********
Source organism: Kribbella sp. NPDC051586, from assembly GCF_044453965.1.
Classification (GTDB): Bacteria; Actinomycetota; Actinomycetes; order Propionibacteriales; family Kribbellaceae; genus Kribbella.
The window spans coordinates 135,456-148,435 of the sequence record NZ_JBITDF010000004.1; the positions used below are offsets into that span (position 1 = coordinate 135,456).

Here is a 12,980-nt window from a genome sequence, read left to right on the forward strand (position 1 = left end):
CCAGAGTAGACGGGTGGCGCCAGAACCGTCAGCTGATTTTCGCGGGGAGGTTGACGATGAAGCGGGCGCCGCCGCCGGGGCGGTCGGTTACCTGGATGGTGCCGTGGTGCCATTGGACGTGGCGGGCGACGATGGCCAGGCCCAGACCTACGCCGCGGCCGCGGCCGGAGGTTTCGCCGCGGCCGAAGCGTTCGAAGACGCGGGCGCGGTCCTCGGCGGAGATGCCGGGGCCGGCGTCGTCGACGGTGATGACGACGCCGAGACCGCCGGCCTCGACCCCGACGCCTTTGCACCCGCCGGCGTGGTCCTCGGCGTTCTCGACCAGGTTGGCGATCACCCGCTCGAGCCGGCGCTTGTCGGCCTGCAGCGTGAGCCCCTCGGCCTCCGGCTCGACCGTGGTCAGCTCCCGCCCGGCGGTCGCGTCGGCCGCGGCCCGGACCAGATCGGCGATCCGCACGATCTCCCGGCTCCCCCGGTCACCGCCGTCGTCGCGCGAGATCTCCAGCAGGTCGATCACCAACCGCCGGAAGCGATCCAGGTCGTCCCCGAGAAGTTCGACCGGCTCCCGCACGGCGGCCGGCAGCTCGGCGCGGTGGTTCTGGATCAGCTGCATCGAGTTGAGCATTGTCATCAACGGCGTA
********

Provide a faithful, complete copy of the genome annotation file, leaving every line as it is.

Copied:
Source organism: Kribbella sp. NPDC051586, from assembly GCF_044453965.1.
Classification (GTDB): Bacteria; Actinomycetota; Actinomycetes; order Propionibacteriales; family Kribbellaceae; genus Kribbella.
The window spans coordinates 135,456-148,435 of the sequence record NZ_JBITDF010000004.1; the positions used below are offsets into that span (position 1 = coordinate 135,456).

Here is a 12,980-nt window from a genome sequence, read left to right on the forward strand (position 1 = left end):
CCAGAGTAGACGGGTGGCGCCAGAACCGTCAGCTGATTTTCGCGGGGAGGTTGACGATGAAGCGGGCGCCGCCGCCGGGGCGGTCGGTTACCTGGATGGTGCCGTGGTGCCATTGGACGTGGCGGGCGACGATGGCCAGGCCCAGACCTACGCCGCGGCCGCGGCCGGAGGTTTCGCCGCGGCCGAAGCGTTCGAAGACGCGGGCGCGGTCCTCGGCGGAGATGCCGGGGCCGGCGTCGTCGACGGTGATGACGACGCCGAGACCGCCGGCCTCGACCCCGACGCCTTTGCACCCGCCGGCGTGGTCCTCGGCGTTCTCGACCAGGTTGGCGATCACCCGCTCGAGCCGGCGCTTGTCGGCCTGCAGCGTGAGCCCCTCGGCCTCCGGCTCGACCGTGGTCAGCTCCCGCCCGGCGGTCGCGTCGGCCGCGGCCCGGACCAGATCGGCGATCCGCACGATCTCCCGGCTCCCCCGGTCACCGCCGTCGTCGCGCGAGATCTCCAGCAGGTCGATCACCAACCGCCGGAAGCGATCCAGGTCGTCCCCGAGAAGTTCGACCGGCTCCCGCACGGCGGCCGGCAGCTCGGCGCGGTGGTTCTGGATCAGCTGCATCGAGTTGAGCATTGTCATCAACGGCGTA